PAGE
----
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Question: "The town where I live is home to a legion of pigeons, and we have many tales of people getting sick with "bird fever." I am a teacher, and I work in a very old school. I have seen two very large piles of pigeon droppings in the school's attic. I am concerned because I work on the floor directly below the attic, the ceiling of my classroom has cracks in it. Also, the school has recently installed a new air conditioning system in the attic. Am I at risk for catching bird fever?"
Answer: The fungus, Histoplasma capsulatum, can be found in pigeon droppings. Infection by H. capsulatum can cause the disease Histoplasmosis. Three fourths of those who are infected with the fungus exhibit no symptoms or show symptoms of influenza ("flu"). One quarter of those who are infected with the fungus exhibit illness of varying severity, and among these the most common illness is a pneumonia of short duration.
Acute pulmonary histoplasmosis is a respiratory infection that is caused by inhaling the spores of the fungus Histoplasma capsulatum, the fungus that causes histoplasmosis. The infection usually affects the lungs and symptoms can vary greatly. It can sometimes affect other parts of the body, including the eyes, liver, central nervous system, skin, or adrenal glands. For example, "ocular histoplasmosis syndrome" (also known as "presumed ocular histoplasmosis") is a condition that results in impaired vision (affects the eyes). Having a weakened immune system increases your risk for getting this disease (e.g., the very young, very old, or those with medical conditions that lower the body's resistance to infections).
This Histoplasma organism thrives in moderate temperatures and moist environments. It is found in the central and eastern United States, eastern Canada, Mexico, Central America, South America, Africa, and Southeast Asia. It is commonly found in the soil in river valleys. It gets into the soil mostly from droppings from chickens, pigeons, starlings, blackbirds, and bats. Birds are not infected with it because of their high body temperatures, but they do carry it on their feathers. Bats can be infected because they have a lower body temperature than birds and can excrete the organism in their droppings.
To multiply, Histoplasma capsulatum produces small spores called conidia. The conidia of Histoplasma capsulatum are only two millionths of a meter (microns, �m) in diameter. When these conidia are inhaled, they are small enough that they enter the lungs and start an infection. Many of these infections are easily overlooked because they either produce mild symptoms or none at all. However, histoplasmosis can be severe and produce an illness similar to tuberculosis.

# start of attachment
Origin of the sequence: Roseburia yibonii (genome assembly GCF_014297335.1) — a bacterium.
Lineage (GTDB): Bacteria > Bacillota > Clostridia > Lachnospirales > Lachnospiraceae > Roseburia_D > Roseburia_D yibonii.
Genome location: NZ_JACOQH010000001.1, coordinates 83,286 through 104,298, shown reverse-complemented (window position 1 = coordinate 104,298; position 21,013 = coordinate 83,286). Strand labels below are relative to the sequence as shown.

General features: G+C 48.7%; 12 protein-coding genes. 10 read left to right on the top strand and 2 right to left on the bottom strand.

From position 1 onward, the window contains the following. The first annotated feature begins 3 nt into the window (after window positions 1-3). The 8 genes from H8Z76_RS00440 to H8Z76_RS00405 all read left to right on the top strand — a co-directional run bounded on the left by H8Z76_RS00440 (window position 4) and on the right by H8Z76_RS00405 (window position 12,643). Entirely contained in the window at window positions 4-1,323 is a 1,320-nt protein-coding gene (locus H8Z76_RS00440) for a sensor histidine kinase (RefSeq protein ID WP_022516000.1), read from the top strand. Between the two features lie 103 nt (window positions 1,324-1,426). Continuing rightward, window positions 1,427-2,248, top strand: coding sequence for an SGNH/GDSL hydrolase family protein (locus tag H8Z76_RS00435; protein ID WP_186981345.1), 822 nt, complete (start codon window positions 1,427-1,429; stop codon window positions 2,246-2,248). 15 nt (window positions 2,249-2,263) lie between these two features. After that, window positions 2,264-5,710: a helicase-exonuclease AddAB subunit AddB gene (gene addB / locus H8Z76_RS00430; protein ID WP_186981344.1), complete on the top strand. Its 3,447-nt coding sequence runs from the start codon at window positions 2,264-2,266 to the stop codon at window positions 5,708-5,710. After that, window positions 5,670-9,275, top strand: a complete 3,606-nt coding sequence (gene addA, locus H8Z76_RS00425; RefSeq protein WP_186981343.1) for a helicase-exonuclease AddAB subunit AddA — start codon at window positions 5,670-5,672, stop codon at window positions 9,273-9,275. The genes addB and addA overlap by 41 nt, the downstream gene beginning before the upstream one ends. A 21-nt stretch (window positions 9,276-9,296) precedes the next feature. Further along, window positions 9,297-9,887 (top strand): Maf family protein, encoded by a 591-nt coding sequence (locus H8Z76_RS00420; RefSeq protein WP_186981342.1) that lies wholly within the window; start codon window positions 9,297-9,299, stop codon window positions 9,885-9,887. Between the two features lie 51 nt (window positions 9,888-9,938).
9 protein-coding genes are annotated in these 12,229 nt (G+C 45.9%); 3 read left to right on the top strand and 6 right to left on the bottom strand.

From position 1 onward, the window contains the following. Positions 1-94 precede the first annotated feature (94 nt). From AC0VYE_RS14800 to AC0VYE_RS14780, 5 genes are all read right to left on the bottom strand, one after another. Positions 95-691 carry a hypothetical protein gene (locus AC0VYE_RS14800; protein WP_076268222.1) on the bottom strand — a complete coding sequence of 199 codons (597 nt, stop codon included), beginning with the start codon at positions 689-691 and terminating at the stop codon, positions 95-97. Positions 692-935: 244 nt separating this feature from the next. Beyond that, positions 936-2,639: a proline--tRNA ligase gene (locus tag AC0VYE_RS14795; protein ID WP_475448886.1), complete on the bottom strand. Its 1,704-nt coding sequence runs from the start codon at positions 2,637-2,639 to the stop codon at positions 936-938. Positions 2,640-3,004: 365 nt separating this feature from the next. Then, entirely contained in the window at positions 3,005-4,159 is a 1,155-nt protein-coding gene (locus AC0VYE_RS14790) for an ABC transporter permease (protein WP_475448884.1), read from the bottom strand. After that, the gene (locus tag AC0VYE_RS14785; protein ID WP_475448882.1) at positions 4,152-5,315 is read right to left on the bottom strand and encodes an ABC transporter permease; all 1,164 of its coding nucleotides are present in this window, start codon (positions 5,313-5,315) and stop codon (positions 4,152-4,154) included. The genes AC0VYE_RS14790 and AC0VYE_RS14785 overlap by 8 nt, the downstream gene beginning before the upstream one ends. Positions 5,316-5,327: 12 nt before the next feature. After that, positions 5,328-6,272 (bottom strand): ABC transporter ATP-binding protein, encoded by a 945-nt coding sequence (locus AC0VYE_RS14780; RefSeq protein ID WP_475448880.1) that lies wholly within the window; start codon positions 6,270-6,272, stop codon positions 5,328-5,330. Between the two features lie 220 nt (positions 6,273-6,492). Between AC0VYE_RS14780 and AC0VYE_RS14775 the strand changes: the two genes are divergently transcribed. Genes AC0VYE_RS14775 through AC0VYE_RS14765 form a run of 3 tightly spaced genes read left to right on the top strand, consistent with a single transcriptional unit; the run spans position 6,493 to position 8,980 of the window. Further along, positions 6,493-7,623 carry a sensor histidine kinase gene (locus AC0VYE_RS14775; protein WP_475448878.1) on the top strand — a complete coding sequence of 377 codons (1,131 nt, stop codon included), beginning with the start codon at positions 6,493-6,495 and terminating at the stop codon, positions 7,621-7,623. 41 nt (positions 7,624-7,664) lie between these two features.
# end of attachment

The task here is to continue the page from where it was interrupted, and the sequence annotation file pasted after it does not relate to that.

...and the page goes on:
You can get sick when you breathe in spores that the fungus produces. Every year, thousands of people worldwide are infected, but most do not become seriously sick. Most have no symptoms or have only a mild flu-like illness and recover without any treatment.
Acute pulmonary histoplasmosis may happen as an epidemic, with many people in one region becoming sick at the same time. People with weakened immune systems (see Symptoms section below) are more likely to:
Risk factors include traveling to or living in the central or eastern United States near the Ohio and Mississippi river valleys, and being exposed to the droppings of birds and bats. This threat is greatest after an old building is torn down, or when exploring caves.
Most people with acute pulmonary histoplasmosis have no symptoms or only mild symptoms. The most common symptoms are:
Acute pulmonary histoplasmosis can be a serious illness in the very young,
elderly, and people with weakened immune systems, including those who:
Have had bone marrow or solid organ transplants
Take medications to suppress their immune system
Symptoms in these persons may include:
Inflammation around the heart (called pericarditis)
Serious lung infections
Severe joint pain
Exams and Tests
To diagnose histoplasmosis, the doctor needs to find the fungus or signs of the fungus in the body, or evidence that your immune system is reacting to the fungus.
Antibody tests for histoplasmosis
Biopsy of infection site
Bronchoscopy (usually only done if symptoms are severe or you have an abnormal immune system)
Complete blood count (CBC) with differential
Chest CT scan
Chest x-ray (might show a lung infection or pneumonia)
Sputum culture (this test often does not show the fungus, even if you are infected)
Urine test for Histoplasma capsulatum antigen
Most cases of histoplasmosis clear up without specific treatment. Patients
are advised to rest and take medication to control fever.
Your doctor may prescribe medication if you are sick for more than 4 weeks, have a weakened immune system, or are having breathing problems.
When histoplasmosis infection is severe or gets worse, the illness may last
for one to six months. Even then, it is rarely fatal.
Acute pulmonary histoplasmosis can become chronic pulmonary histoplasmosis (which does not go away).
Histoplasmosis can spread from the lungs to other organs through the bloodstream. This type of spread is usually seen in infants, young children, and persons with a weakened immune system.
Acute pulmonary histoplasmosis can get worse over time, or can become chronic pulmonary histoplasmosis (which doesn't go away).
Histoplasmosis can spread to other organs through the bloodstream (dissemination). This is usually seen in infants, young children, and patients with a suppressed immune system.
Call your health care provider if:
You have symptoms of histoplasmosis, especially if you have a weakened immune system or have been recently exposed to bird or bat droppings
You are being treated for histoplasmosis and develop new symptoms
Avoid contact with bird or bat droppings if you are in an area where the spore is common, especially if you have a weakened immune system.